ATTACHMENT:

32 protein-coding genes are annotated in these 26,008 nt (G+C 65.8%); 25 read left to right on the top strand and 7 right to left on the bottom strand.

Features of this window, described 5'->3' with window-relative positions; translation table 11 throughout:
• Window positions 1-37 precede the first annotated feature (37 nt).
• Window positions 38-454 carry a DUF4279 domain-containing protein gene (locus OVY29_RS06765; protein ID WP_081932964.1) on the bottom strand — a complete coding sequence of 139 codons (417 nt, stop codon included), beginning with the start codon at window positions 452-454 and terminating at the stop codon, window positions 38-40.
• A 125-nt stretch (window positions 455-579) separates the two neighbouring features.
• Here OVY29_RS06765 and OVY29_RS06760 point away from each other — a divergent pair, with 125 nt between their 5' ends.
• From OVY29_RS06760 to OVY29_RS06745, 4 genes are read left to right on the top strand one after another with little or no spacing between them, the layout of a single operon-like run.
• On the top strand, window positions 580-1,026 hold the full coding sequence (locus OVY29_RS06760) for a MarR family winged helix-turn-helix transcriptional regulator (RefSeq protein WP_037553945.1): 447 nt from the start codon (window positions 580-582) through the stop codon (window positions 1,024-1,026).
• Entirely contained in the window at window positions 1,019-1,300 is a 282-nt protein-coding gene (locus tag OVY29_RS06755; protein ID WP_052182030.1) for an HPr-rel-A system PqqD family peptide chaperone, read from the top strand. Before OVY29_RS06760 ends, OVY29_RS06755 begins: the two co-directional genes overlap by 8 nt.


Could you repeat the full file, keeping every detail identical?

32 protein-coding genes are annotated in these 26,008 nt (G+C 65.8%); 25 read left to right on the top strand and 7 right to left on the bottom strand.

Features of this window, described 5'->3' with window-relative positions; translation table 11 throughout:
• Window positions 1-37 precede the first annotated feature (37 nt).
• Window positions 38-454 carry a DUF4279 domain-containing protein gene (locus OVY29_RS06765; protein ID WP_081932964.1) on the bottom strand — a complete coding sequence of 139 codons (417 nt, stop codon included), beginning with the start codon at window positions 452-454 and terminating at the stop codon, window positions 38-40.
• A 125-nt stretch (window positions 455-579) separates the two neighbouring features.
• Here OVY29_RS06765 and OVY29_RS06760 point away from each other — a divergent pair, with 125 nt between their 5' ends.
• From OVY29_RS06760 to OVY29_RS06745, 4 genes are read left to right on the top strand one after another with little or no spacing between them, the layout of a single operon-like run.
• On the top strand, window positions 580-1,026 hold the full coding sequence (locus OVY29_RS06760) for a MarR family winged helix-turn-helix transcriptional regulator (RefSeq protein WP_037553945.1): 447 nt from the start codon (window positions 580-582) through the stop codon (window positions 1,024-1,026).
• Entirely contained in the window at window positions 1,019-1,300 is a 282-nt protein-coding gene (locus tag OVY29_RS06755; protein ID WP_052182030.1) for an HPr-rel-A system PqqD family peptide chaperone, read from the top strand. Before OVY29_RS06760 ends, OVY29_RS06755 begins: the two co-directional genes overlap by 8 nt.